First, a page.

Turkish tea is a delightful beverage with a rich history and a unique brewing process.
One aspect that often sparks curiosity is its caffeine content.
Let’s explore the factors that influence the caffeine levels in Turkish tea.
1. Tea Concentration Matters
The strength of your Turkish tea depends on how much tea leaves you use in relation to the water.
If you prefer a very strong cup, you’ll use more tea leaves, resulting in a higher caffeine content.
Conversely, a milder brew will have less caffeine.
2. Cup Size Counts
The size of your Turkish tea cup matters too.
Traditional Turkish tea glasses typically hold about 4.25 ounces (125 ml).
The caffeine content is concentrated within this smaller volume.
So, even though each cup may have less caffeine compared to a larger cup, if you have multiple servings, your total caffeine intake can add up.
3. Tea Leaf Type
Turkish tea is typically made from black tea leaves.
This choice of tea type contributes to the caffeine content of Turkish tea.
4. Brewing Time
The duration you steep your Turkish tea affects its caffeine strength.
A longer steeping time allows more caffeine to be extracted from the tea leaves, resulting in a stronger cup.
Adjusting the steeping time can help you control the caffeine levels to your liking.
5. Water-to-Tea Ratio
The precise ratio of tea leaves to water is a defining characteristic of Turkish tea.
This ratio is about 1.33 teaspoons of tea per ounce of water.
It’s crucial to maintain this balance for the authentic Turkish tea experience, including its caffeine content.
6 Tips for Reducing Caffeine in Turkish Tea
Turkish tea is known for its robust flavor and caffeine kick, but what if you’re looking for a milder cup?
Here are some tips to help you reduce the caffeine content in your Turkish tea while still enjoying its rich taste:
1. Adjust the Tea-to-Water Ratio
To reduce caffeine, use fewer tea leaves when brewing.
Opt for a “Lite” Turkish tea by using less than 1/4 teaspoon of tea per ounce of water.
This will result in a milder cup.
2. Dilute Your Tea
After brewing, you can further dilute your tea with hot water.
Adding more hot water to your cup will lower the overall caffeine concentration.
3. Choose Herbal Alternatives
If you’re particularly sensitive to caffeine, consider herbal teas or infusions as an alternative to traditional Turkish tea.
These are naturally caffeine-free and can provide a soothing experience.
4. Opt for Decaffeinated Black Tea
Look for decaffeinated black tea options if you want the flavor of Turkish tea without the caffeine.
These teas undergo a process to remove most of the caffeine content.
5. Use Smaller Glasses
Enjoying Turkish tea in smaller glasses will naturally limit your caffeine intake per serving if you make a Lite version of Turkish tea.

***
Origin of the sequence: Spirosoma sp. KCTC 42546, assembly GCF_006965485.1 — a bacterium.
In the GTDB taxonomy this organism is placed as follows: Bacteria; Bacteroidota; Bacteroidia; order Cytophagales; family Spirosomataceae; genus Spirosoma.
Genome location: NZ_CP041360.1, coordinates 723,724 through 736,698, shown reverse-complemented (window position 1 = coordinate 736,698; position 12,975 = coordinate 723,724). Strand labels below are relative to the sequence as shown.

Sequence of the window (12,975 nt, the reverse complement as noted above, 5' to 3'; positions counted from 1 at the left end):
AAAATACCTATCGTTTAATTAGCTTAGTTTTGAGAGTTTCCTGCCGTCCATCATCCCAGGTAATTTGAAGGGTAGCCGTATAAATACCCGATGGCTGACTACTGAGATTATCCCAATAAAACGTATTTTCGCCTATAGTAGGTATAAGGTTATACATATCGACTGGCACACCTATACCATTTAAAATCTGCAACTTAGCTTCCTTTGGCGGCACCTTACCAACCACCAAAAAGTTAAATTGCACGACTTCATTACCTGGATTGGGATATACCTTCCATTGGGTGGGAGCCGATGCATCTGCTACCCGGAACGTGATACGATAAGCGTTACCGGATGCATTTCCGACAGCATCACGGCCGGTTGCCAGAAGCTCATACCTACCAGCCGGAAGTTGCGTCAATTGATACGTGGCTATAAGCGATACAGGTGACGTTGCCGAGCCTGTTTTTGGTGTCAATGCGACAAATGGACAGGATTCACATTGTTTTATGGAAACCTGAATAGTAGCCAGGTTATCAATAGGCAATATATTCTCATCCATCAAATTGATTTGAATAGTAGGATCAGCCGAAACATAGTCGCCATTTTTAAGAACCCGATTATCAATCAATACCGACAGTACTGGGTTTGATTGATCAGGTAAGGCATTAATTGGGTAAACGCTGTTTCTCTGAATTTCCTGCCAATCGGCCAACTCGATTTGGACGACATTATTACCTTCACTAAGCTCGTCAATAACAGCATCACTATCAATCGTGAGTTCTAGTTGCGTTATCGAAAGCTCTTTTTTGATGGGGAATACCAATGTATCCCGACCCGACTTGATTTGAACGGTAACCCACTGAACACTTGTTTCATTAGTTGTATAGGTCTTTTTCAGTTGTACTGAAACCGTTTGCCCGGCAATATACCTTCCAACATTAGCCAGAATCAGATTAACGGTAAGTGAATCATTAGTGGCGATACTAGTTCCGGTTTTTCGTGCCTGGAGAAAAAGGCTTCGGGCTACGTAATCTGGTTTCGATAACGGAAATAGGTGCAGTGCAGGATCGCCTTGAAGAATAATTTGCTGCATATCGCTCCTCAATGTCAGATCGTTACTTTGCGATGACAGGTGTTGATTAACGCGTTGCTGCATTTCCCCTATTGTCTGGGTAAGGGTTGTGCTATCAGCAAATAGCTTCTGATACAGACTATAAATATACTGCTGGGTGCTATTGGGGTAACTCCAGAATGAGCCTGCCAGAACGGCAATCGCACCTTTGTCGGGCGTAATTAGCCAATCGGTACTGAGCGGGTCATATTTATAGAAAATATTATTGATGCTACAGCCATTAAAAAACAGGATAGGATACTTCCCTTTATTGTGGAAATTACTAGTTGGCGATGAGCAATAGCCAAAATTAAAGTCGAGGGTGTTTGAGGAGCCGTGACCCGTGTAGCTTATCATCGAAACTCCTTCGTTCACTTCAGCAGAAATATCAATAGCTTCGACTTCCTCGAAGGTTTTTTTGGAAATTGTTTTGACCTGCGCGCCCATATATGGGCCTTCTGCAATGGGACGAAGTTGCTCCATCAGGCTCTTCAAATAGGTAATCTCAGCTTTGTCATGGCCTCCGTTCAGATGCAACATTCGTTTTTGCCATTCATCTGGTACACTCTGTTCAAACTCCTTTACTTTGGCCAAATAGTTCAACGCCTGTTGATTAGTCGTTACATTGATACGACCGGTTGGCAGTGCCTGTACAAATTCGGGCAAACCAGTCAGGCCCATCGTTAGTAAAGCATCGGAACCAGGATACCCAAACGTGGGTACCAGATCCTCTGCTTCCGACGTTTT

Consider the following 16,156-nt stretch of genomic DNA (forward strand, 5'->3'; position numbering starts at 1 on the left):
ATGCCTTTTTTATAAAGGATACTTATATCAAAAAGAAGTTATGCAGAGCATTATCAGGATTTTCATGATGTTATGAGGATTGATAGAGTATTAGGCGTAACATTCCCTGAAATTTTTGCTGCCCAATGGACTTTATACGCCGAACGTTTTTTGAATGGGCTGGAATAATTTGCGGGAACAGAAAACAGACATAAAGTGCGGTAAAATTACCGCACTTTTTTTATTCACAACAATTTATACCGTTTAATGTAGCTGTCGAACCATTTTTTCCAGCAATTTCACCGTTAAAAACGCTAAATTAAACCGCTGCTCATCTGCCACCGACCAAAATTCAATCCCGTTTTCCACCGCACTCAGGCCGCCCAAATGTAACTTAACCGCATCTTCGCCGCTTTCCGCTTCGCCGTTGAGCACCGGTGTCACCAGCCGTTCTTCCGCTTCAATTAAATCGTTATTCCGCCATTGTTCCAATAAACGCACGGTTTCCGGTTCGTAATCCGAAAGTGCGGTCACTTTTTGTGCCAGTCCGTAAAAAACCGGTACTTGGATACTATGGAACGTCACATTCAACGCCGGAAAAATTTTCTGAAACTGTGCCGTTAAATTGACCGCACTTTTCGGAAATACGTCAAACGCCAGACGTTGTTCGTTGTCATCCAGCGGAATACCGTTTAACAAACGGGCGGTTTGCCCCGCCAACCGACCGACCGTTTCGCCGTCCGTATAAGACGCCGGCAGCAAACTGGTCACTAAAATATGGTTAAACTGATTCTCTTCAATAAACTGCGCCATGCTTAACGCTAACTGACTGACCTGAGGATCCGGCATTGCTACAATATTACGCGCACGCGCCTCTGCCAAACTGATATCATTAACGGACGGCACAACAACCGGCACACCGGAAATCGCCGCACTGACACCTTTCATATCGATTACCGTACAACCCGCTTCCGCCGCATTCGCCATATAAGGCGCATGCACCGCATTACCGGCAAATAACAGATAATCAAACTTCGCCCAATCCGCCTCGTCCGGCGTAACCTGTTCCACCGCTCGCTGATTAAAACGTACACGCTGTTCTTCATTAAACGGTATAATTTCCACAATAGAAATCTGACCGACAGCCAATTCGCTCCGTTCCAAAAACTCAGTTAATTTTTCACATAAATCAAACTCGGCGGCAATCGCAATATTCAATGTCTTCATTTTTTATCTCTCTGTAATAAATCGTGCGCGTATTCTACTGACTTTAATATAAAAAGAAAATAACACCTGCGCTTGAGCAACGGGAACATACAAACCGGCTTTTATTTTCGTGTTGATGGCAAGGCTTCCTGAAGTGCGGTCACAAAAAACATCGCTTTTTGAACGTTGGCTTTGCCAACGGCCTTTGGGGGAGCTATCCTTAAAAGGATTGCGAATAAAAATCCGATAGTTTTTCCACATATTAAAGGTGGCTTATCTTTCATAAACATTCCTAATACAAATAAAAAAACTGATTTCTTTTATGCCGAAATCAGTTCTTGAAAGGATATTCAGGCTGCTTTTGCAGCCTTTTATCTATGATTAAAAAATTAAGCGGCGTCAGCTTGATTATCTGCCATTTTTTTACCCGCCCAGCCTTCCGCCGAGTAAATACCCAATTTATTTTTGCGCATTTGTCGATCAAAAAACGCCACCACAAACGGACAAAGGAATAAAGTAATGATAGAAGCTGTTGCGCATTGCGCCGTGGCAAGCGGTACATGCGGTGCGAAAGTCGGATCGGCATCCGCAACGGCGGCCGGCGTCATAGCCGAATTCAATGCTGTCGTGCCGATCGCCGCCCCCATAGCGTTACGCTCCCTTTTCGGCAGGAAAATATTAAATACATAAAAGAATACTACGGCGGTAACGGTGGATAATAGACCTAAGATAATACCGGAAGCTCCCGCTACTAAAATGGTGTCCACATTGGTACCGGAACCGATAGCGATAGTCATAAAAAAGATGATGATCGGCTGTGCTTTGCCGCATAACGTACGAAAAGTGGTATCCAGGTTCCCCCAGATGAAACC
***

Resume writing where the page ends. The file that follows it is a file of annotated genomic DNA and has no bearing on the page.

Stick to the traditional 4.25-ounce teacups for a balanced experience.
6. Time Your Tea
Brew your Turkish tea for a shorter duration to extract less caffeine.
Steeping for a shorter time will result in a milder cup.
Does Turkish Tea Make You Sleepy?
Turkish tea, with its bold flavor and caffeine punch, can give you an energy boost.
But does it make you sleepy? Not really.
In fact, Turkish tea is more likely to keep you awake and alert, thanks to its caffeine content.
So, if you’re sipping Turkish tea before bedtime, be prepared for a potential delay in your bedtime plans.
But hey, that’s what makes it a great choice for a morning or afternoon pick-me-up.
It’s like a shot of energy in a tiny glass, perfect for lively conversations and staying wide awake during the day.
Can You Drink Turkish Tea at Night?
Drinking Turkish tea at night?
Well, you can, but it might not be the best idea.
Because that delightful Turkish tea packs a caffeine punch, about 71 mg in a 4.25 ounce cup, to be precise.
Caffeine is a natural stimulant, and it can mess with your sleep if consumed too close to bedtime.
So, if you’re planning on catching those Z’s, it’s probably wise to skip the Turkish tea at night and opt for something caffeine-free to ensure a peaceful night’s sleep.
Caffeine in Other Teas
Frequently Asked Questions (FAQs)
Can we add milk in Turkish tea?
Traditional Turkish tea is typically enjoyed without milk. It’s served plain or with sugar, but milk is not a common addition.
Does Turkish tea have a lot of caffeine?
Turkish tea contains a moderate amount of caffeine, about 71 mg per 4.25 ounce cup.
It’s less caffeine compared to an 8 oz. cup of coffee but enough to give you a nice energy boost.
But, 8 oz. cup of Turkish tea has 133 mg of caffeine while 8 oz. cup of coffee has only 95 mg caffeine.
So, Turkish tea has 1.4 times more caffeine than coffee given the same volume.
Do Turkish people drink more tea or coffee?
Turkish people are known for their love of tea.
Tea, particularly Turkish tea, is a staple beverage in their culture and is consumed more frequently than coffee.
Tea is often served throughout the day, while coffee is enjoyed but not as commonly as tea.